There's more to it. For most of the year, the daily flow is determined by contract, and the hourly flow is determined by demand. This is why we experience "the tides" every day. From about 11 pm to 10 am, power demand is lower. Starting at 10 am, when the air conditioners start up in Las Vegas and Los Angeles, the flow quickly increases by about 4-5,000 cfs. All the way down the river, you will need to know whether you are on high tide or low tide--especially when you tie your rafts for the night. On some of the most challenging rapids, the tide makes a big difference in how you run them and how difficult they are.
For most of the summer season, the flow will fluctuate between 10,000 and 15,000 cfs (more or less). Then starting on Sept 1, the daily flow is cut, so that you fluctuate between 7,000 and 12,000 cfs. These are daily fluctuations. You will experience this every day. The morning rise tends to come pretty fast.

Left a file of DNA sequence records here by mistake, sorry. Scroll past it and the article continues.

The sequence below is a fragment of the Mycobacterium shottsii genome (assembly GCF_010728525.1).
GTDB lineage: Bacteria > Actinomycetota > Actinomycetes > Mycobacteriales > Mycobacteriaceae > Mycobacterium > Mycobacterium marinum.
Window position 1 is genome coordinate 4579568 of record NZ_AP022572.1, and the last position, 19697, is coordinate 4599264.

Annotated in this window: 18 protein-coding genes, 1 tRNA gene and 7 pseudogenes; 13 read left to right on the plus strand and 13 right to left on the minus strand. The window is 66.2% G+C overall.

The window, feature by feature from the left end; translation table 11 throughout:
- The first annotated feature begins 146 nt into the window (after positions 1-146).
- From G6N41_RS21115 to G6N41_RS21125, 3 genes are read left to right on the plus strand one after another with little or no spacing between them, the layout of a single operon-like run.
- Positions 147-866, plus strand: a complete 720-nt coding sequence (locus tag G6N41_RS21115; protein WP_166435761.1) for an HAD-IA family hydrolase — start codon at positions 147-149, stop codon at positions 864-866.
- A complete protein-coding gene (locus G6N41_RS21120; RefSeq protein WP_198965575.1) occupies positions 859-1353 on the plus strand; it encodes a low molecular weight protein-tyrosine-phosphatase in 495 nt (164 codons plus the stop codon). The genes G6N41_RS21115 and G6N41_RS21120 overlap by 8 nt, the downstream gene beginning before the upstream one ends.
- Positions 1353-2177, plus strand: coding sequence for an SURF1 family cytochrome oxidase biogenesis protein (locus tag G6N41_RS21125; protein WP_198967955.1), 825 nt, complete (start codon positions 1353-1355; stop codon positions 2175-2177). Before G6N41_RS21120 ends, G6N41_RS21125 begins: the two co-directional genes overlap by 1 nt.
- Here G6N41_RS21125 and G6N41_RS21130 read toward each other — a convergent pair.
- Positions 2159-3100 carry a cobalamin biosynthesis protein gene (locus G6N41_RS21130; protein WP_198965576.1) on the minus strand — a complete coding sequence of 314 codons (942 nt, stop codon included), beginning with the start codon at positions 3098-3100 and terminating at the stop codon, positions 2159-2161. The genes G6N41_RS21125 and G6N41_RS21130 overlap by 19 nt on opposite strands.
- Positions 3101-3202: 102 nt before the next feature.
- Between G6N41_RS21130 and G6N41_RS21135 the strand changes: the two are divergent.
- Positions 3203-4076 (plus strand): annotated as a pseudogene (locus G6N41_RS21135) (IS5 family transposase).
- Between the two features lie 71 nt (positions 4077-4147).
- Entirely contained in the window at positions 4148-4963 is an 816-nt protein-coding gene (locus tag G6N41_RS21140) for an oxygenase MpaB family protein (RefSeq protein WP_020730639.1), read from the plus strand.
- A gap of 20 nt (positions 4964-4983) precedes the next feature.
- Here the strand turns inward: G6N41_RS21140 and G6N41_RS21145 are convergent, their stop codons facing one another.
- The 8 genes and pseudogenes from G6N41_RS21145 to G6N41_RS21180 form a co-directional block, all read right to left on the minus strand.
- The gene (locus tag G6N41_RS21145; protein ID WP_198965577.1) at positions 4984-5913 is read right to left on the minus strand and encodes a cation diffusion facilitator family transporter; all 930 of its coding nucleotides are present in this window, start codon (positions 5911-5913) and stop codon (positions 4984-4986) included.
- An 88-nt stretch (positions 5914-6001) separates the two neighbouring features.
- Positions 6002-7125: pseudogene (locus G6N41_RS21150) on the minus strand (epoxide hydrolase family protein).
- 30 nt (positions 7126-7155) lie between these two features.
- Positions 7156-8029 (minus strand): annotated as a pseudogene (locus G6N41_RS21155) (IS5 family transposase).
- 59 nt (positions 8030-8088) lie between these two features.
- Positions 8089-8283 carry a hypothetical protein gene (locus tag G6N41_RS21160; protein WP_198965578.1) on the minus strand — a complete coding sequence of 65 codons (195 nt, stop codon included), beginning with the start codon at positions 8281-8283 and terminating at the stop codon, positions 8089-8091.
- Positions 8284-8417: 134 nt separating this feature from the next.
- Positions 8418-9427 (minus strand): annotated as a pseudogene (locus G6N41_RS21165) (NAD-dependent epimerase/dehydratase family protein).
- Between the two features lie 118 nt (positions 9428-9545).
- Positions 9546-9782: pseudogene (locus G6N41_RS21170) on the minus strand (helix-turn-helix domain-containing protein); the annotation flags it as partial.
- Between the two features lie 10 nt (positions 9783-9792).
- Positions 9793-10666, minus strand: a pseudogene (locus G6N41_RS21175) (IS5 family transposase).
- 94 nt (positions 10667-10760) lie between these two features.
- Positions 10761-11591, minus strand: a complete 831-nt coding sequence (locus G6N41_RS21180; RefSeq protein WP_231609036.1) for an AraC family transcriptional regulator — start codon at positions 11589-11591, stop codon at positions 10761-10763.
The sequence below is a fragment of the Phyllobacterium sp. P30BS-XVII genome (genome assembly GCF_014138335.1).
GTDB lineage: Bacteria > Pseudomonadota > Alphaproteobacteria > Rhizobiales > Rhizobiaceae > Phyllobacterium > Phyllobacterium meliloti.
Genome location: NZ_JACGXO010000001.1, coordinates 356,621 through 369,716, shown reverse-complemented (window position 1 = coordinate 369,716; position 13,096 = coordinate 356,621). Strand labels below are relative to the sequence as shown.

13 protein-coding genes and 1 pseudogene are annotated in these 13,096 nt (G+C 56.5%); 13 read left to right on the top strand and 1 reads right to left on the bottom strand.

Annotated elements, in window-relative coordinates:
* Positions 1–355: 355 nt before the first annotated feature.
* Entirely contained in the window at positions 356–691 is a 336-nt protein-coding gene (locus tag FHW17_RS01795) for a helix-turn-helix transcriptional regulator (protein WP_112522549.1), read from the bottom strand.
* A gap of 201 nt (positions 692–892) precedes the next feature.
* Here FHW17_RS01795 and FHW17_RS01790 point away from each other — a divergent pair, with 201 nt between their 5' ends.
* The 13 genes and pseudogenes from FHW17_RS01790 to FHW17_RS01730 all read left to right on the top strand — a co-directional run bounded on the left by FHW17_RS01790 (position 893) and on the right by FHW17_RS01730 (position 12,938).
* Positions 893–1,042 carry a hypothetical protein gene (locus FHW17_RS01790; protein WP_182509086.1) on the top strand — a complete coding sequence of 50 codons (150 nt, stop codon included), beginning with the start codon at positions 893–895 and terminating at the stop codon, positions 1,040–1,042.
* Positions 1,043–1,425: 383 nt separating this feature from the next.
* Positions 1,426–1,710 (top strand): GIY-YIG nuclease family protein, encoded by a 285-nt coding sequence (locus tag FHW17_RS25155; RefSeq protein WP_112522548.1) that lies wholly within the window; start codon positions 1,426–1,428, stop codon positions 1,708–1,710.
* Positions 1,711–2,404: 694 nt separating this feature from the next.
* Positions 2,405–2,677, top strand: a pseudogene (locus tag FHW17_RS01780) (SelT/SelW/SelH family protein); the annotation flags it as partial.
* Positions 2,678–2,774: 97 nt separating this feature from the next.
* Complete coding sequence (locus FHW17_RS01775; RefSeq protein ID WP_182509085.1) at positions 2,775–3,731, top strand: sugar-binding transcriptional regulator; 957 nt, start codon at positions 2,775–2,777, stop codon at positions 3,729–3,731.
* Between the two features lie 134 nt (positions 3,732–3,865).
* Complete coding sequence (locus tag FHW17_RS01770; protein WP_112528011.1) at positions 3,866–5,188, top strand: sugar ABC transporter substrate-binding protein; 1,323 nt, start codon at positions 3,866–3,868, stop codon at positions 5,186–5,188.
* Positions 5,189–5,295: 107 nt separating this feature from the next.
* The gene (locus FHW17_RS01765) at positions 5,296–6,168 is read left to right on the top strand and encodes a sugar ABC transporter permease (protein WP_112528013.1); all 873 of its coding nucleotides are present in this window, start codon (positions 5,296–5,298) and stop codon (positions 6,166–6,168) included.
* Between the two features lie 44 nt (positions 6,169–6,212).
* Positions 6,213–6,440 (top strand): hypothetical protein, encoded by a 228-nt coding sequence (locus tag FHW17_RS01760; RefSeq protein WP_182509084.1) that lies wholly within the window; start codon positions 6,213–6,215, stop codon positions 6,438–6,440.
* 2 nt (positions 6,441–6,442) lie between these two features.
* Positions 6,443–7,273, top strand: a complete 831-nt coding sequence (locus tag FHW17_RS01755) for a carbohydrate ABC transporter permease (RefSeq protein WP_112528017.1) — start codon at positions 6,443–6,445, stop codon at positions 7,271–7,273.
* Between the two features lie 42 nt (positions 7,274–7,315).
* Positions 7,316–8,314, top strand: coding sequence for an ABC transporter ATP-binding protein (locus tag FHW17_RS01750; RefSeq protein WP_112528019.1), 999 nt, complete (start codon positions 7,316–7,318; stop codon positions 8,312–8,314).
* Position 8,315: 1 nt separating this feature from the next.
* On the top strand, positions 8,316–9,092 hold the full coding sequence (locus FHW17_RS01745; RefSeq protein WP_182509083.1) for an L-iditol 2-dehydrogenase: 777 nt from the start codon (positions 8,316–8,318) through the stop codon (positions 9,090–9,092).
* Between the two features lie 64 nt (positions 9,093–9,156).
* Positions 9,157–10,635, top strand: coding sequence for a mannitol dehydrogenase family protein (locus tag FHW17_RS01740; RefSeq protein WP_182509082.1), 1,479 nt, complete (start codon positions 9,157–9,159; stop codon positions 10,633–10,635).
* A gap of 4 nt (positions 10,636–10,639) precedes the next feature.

As you go downstream, you need to calculate when high and low tides will occur at your location. Figure the speed of the water at 5 mph. So if you're at Crystal Rapid, mile 97, your tidal shift is 19.5 hours. That is, the water you are in passed through Glen Canyon Dam 19.5 hours ago. That means that the transition from low tide to high tide starts at about 5:30 am (10:00 yesterday plus 19.5 hours).